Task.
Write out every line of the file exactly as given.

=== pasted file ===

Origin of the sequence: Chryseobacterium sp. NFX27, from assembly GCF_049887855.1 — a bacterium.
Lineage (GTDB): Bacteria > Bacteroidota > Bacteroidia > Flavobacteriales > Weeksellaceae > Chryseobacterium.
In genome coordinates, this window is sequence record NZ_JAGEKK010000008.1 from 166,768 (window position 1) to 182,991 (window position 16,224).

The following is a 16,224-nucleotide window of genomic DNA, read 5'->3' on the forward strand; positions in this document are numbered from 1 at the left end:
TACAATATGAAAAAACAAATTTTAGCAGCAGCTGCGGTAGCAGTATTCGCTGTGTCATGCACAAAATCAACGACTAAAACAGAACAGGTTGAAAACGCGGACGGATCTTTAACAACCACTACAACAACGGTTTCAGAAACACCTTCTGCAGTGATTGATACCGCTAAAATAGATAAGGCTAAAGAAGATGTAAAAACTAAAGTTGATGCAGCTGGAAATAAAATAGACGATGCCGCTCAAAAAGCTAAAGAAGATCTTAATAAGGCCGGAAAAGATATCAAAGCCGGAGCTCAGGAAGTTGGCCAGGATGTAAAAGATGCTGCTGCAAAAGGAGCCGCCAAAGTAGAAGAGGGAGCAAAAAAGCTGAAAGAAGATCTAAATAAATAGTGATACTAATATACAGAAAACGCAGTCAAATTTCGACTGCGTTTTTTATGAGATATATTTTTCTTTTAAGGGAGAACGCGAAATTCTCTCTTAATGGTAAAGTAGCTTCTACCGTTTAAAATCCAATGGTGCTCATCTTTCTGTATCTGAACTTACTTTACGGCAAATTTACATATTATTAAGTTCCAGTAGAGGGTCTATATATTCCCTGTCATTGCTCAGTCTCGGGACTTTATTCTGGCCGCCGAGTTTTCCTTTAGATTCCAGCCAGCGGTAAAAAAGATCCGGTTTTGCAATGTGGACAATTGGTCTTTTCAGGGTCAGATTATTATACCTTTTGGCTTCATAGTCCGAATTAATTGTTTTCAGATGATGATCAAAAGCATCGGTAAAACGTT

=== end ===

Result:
Origin of the sequence: Chryseobacterium sp. NFX27, from assembly GCF_049887855.1 — a bacterium.
Lineage (GTDB): Bacteria > Bacteroidota > Bacteroidia > Flavobacteriales > Weeksellaceae > Chryseobacterium.
In genome coordinates, this window is sequence record NZ_JAGEKK010000008.1 from 166,768 (window position 1) to 182,991 (window position 16,224).

The following is a 16,224-nucleotide window of genomic DNA, read 5'->3' on the forward strand; positions in this document are numbered from 1 at the left end:
TACAATATGAAAAAACAAATTTTAGCAGCAGCTGCGGTAGCAGTATTCGCTGTGTCATGCACAAAATCAACGACTAAAACAGAACAGGTTGAAAACGCGGACGGATCTTTAACAACCACTACAACAACGGTTTCAGAAACACCTTCTGCAGTGATTGATACCGCTAAAATAGATAAGGCTAAAGAAGATGTAAAAACTAAAGTTGATGCAGCTGGAAATAAAATAGACGATGCCGCTCAAAAAGCTAAAGAAGATCTTAATAAGGCCGGAAAAGATATCAAAGCCGGAGCTCAGGAAGTTGGCCAGGATGTAAAAGATGCTGCTGCAAAAGGAGCCGCCAAAGTAGAAGAGGGAGCAAAAAAGCTGAAAGAAGATCTAAATAAATAGTGATACTAATATACAGAAAACGCAGTCAAATTTCGACTGCGTTTTTTATGAGATATATTTTTCTTTTAAGGGAGAACGCGAAATTCTCTCTTAATGGTAAAGTAGCTTCTACCGTTTAAAATCCAATGGTGCTCATCTTTCTGTATCTGAACTTACTTTACGGCAAATTTACATATTATTAAGTTCCAGTAGAGGGTCTATATATTCCCTGTCATTGCTCAGTCTCGGGACTTTATTCTGGCCGCCGAGTTTTCCTTTAGATTCCAGCCAGCGGTAAAAAAGATCCGGTTTTGCAATGTGGACAATTGGTCTTTTCAGGGTCAGATTATTATACCTTTTGGCTTCATAGTCCGAATTAATTGTTTTCAGATGATGATCAAAAGCATCGGTAAAACGTT